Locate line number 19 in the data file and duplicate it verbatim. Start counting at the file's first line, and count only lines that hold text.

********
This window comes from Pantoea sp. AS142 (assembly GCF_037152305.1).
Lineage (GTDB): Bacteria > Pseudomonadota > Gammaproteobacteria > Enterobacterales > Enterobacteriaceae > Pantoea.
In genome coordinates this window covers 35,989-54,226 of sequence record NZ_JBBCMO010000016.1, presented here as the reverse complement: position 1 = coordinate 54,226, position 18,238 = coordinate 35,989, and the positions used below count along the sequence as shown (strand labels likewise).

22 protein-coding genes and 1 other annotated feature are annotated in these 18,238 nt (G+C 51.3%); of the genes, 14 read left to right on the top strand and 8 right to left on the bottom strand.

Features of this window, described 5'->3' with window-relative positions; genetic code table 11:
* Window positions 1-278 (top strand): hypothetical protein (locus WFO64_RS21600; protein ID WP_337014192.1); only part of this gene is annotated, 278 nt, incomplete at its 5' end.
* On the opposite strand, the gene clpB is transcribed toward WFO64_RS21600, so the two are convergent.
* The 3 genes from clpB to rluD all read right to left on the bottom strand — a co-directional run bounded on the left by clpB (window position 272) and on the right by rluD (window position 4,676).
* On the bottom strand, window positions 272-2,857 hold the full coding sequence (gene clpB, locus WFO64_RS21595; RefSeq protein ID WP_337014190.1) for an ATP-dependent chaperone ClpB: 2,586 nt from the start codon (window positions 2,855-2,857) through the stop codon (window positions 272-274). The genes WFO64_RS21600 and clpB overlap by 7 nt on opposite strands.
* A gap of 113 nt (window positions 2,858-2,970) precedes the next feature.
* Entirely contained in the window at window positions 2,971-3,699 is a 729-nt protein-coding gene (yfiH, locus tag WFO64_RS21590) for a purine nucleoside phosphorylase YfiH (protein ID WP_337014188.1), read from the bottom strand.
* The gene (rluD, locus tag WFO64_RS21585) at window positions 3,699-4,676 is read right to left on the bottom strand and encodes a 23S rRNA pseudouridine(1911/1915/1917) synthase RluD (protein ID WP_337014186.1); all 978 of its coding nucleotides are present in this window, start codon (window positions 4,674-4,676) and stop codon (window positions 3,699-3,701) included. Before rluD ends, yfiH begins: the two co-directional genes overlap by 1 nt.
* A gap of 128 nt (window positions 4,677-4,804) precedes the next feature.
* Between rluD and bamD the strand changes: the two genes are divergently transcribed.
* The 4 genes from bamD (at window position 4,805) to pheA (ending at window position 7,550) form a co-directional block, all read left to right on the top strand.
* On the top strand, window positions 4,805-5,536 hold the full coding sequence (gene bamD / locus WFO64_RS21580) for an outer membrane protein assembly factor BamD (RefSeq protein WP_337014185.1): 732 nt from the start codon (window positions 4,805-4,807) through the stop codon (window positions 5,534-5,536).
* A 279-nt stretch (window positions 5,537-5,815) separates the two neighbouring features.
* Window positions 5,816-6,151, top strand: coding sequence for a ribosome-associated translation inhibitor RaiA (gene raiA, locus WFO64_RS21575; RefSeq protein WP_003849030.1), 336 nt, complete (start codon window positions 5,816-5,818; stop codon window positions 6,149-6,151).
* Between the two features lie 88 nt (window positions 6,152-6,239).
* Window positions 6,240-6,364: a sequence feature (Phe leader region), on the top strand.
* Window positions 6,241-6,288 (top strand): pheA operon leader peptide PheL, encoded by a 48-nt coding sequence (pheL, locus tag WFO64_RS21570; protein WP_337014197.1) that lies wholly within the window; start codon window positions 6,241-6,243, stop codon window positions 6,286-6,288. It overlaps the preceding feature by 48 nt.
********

* Between the two features lie 88 nt (window positions 6,152-6,239).